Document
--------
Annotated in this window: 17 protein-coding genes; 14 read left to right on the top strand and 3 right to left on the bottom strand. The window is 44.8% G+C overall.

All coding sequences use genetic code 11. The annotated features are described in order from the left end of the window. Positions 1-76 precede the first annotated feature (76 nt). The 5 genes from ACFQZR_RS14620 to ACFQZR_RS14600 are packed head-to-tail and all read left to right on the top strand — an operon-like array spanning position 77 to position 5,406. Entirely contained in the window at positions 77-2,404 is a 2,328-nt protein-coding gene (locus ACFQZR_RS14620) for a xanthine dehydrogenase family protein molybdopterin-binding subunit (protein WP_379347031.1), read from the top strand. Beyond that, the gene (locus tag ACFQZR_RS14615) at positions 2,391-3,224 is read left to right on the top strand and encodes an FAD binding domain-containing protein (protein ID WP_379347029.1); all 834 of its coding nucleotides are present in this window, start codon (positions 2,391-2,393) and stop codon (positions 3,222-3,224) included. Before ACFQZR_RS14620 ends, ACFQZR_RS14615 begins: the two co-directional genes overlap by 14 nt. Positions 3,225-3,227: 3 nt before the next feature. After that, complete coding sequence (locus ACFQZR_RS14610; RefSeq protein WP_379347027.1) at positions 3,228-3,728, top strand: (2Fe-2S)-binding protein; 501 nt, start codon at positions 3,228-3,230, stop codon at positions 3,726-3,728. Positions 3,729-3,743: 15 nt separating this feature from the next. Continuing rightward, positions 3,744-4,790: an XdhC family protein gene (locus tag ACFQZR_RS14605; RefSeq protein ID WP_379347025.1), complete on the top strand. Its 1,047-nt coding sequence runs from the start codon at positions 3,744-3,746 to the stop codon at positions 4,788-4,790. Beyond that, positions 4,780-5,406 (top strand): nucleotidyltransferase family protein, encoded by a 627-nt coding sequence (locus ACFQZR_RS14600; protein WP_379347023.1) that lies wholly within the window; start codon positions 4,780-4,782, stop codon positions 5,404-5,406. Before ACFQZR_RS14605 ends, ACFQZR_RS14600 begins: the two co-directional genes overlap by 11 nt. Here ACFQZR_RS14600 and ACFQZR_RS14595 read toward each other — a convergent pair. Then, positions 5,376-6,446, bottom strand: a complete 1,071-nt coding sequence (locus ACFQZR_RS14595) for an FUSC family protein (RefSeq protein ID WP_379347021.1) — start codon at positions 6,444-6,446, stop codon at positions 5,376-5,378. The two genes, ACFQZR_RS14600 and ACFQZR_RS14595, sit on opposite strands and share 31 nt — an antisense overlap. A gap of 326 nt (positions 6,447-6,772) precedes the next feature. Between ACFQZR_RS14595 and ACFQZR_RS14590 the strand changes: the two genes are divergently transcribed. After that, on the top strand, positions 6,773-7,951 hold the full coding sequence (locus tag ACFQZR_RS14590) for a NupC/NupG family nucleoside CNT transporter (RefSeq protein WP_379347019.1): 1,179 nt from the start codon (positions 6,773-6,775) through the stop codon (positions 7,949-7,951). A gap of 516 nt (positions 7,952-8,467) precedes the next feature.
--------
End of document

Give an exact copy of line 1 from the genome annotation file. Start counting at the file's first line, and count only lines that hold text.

Annotated in this window: 17 protein-coding genes; 14 read left to right on the top strand and 3 right to left on the bottom strand. The window is 44.8% G+C overall.